A Letter To Mrs Peake – March 6th, 1867
My dear and esteemed Friend, Mrs. Peake — I am not surprised that our friend O. should feel as he does towards our dear departed brother Richard Healy, or wishes to put on permanent record those traits of Christian uprightness which he has mentioned. I will think over the subject, and as far as space admits, either in the next issue or at some other opportunity, will endeavor to record them in the G. S. The simple fact is, that being pressed for space, we can only allot a certain portion for the obituary, and are therefore obliged sometimes to divide, and at others to curtail, the accounts that are sent us. But I am sure that in this day we need testimonies to vital godliness and real, powerful, practical religion; for this is that in which there is, and I suppose always has been, so great a defect in the church of God. I have often thought of, and sometimes quoted, the words of Bunyan where, speaking of Talkative, Christian says, “The soul of religion is the practical part”, meaning doubtless that where there is no practice, religion is but a lifeless corpse. But nothing commends it more to the consciences of all men, whether natural or spiritual, than to see the fruits of godliness made manifest, especially when they are directly opposed to self-seeking and self-interest.
The providence which removed him is indeed mysterious. We seem to understand, and be reconciled to the removal of the aged and infirm, especially of those who bore the heat and burden of the day, like the two Coopers and other members of your church—but to see the young, like Richard Healy and your own dear husband, taken away, whose lives seemed so valuable both to the church and their families, makes us sometimes wonder at the Lord’s dealings. And yet we know how many sorrows and sufferings they have been spared, and the very circumstance that they were taken away in the very prime of life and usefulness, casts round their memory a more tender and sacred halo. I believe that the obituaries in the G. S. are generally very acceptable and very profitable. Mr. _______, of Nottingham, has frequently mentioned to me how good he has found the obituaries, and we find sometimes how people on their death-beds have spoken of the encouragement which they have met with in reading them. In a sense, we may say of the departed saint whose experience and words are thus recorded — “By it, he being dead, yet speaks”.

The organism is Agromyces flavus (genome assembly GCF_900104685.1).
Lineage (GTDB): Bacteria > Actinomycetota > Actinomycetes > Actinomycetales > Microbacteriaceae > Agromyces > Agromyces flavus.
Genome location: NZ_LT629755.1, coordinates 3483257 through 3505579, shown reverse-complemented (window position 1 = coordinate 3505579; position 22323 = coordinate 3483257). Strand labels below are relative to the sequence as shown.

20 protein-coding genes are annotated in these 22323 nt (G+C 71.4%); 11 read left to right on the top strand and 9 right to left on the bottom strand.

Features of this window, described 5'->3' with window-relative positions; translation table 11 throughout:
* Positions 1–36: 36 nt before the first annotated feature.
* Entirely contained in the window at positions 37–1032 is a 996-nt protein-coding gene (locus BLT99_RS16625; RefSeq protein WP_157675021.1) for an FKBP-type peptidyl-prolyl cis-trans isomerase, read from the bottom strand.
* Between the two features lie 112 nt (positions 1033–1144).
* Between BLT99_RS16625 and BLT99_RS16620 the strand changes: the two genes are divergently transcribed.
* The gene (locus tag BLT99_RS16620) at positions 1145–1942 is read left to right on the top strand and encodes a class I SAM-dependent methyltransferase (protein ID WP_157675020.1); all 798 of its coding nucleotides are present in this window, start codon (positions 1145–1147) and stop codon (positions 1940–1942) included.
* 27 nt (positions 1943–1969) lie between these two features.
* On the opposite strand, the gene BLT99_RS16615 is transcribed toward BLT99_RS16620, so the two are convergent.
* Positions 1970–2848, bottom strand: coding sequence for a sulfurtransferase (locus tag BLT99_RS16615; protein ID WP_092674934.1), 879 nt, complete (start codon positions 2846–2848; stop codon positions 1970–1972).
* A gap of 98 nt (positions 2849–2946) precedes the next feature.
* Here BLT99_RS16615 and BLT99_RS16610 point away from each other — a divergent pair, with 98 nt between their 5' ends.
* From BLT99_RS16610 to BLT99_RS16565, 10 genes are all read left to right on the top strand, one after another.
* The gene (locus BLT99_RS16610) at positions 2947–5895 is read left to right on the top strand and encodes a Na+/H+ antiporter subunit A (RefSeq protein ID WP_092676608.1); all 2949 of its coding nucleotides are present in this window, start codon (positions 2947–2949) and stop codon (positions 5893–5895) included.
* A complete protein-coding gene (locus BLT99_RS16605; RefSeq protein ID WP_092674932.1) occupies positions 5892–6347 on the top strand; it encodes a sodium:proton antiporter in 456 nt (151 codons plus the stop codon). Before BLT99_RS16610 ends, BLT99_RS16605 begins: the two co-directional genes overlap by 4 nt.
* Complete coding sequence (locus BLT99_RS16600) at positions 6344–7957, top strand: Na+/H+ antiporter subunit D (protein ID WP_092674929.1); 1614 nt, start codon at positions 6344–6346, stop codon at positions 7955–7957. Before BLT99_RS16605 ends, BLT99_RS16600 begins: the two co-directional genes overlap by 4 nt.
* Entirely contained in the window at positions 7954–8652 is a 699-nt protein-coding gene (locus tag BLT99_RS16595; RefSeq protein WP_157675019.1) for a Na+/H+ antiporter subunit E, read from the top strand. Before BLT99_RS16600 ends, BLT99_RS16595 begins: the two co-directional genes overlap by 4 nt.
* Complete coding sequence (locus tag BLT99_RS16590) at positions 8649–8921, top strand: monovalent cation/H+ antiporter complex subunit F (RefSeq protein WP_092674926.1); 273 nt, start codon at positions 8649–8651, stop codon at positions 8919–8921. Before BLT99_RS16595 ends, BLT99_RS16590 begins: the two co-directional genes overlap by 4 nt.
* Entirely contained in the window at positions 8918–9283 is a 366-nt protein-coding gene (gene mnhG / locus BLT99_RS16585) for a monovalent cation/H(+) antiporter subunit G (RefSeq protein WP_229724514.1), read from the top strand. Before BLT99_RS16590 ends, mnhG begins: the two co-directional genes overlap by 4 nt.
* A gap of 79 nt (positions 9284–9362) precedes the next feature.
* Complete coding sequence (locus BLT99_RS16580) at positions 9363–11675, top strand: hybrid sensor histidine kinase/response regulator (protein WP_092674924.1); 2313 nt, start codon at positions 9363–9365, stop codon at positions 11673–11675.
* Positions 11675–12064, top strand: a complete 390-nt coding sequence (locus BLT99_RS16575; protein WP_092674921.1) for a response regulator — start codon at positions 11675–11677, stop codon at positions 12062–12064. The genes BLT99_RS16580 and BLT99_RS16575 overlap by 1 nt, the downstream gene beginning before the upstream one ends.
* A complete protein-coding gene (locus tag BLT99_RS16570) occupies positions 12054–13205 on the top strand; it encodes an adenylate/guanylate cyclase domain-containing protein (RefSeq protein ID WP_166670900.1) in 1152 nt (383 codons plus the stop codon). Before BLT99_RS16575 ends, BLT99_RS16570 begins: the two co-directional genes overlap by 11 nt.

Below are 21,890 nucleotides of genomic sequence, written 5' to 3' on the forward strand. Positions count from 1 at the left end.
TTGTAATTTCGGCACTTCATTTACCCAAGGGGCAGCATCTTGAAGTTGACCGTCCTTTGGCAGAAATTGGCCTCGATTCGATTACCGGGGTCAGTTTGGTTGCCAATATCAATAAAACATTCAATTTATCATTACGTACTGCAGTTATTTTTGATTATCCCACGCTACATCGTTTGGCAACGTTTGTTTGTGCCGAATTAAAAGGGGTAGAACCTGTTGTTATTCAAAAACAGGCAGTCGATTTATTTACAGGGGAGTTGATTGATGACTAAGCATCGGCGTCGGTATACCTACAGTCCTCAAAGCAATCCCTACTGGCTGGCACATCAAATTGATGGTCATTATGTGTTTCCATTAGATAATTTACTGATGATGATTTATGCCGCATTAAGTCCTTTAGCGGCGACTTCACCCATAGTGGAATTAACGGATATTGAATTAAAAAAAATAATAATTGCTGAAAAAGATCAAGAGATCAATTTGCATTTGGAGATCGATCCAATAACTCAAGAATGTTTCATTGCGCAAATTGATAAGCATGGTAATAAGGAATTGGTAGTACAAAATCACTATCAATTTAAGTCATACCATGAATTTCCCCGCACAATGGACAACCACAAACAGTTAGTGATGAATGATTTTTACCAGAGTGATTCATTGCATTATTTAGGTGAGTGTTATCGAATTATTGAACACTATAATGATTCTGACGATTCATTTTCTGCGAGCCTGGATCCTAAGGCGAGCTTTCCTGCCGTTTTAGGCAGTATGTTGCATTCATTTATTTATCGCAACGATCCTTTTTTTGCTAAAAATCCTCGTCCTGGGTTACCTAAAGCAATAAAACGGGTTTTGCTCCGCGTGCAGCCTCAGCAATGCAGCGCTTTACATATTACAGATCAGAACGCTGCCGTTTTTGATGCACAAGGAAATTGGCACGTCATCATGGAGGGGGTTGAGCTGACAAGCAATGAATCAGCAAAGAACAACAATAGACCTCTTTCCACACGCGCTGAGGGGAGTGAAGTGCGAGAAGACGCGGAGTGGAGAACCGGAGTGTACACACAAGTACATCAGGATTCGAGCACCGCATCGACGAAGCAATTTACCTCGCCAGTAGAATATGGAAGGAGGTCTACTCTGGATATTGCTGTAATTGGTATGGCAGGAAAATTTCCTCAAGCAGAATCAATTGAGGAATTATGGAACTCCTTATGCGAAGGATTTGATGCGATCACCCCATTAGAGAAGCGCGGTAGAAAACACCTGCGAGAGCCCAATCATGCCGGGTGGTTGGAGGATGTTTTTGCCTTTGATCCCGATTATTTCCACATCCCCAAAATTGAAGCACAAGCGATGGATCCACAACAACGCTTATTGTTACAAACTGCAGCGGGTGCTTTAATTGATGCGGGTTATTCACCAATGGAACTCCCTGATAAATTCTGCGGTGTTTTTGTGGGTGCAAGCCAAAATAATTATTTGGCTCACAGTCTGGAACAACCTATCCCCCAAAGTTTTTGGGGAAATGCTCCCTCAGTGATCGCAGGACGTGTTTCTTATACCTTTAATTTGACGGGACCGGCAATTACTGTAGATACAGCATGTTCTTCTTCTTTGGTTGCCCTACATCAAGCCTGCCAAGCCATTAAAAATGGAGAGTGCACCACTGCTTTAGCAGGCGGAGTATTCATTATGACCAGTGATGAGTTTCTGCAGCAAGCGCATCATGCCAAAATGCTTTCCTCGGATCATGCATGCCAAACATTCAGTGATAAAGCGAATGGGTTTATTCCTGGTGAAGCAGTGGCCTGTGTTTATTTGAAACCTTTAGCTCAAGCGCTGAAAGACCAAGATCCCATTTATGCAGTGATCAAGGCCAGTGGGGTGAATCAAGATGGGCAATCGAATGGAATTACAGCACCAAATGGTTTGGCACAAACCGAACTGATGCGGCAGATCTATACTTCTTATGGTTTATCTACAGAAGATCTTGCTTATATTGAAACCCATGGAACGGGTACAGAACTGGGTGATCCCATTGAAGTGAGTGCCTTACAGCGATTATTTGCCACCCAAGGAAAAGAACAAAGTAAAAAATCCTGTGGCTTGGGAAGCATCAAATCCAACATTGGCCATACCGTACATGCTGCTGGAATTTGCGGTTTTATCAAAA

We are deeply grieved to hear of poor Eliza’s sufferings. Seeing nothing before her but pain and suffering, and having, we hope, a good testimony of her eternal safety, it will be almost a relief if the Lord would give her a parting smile and take her to Himself. When I left Oakham in 1864, I left them both, as it appeared, in the full enjoyment of health and strength, and now one is gone, and the other fast following. I pray the Lord to sanctify the affliction to her aged parents, that they may see in it the frailty and uncertainty of all things here below, seek more earnestly to know and live unto the Lord of Life and Glory, and submit with resignation to His holy will. My daily prayer for poor Eliza is that the Lord would comfort her heart, alleviate her pain, give her faith and patience, with submission to His will. Poor Richard is spared the suffering of seeing her suffer, which he could ill have borne, and all those anxious cares which would have been entailed upon him by her illness. We know not from how much evil death saves us from, and still less what bounty it gives. Could we see with the eye of God, we would see wisdom and goodness marked upon every movement of His hand.
You probably know that my dear friend Mr. Clowes is gone to his eternal rest. He was very much tried through the whole of his illness, and sank very low, fearing at times that he was lost—but about two hours before he died, the Lord broke most gloriously in upon his soul. I will endeavor to let you see Mrs. Clowes’s letter. She is indeed a mourning widow, for I think I scarce ever saw a woman whose almost every thought seemed to be to and for her husband. He was indeed a most kind and affectionate partner, and as a Christian, blessed with a good experience, with great tenderness of conscience, and much circumspectness of life. We were much attached to each other, as I have known him for more than thirty years, and being with him every summer since 1855, of course I have seen a good deal of him. He was a man of very tender feeling, and never parted from me without shedding tears of true affection. I shall much miss him when I go again to London, if spared to fulfill my engagement at Gower Street Chapel.
Yours affectionately in the truth,
J. C. P.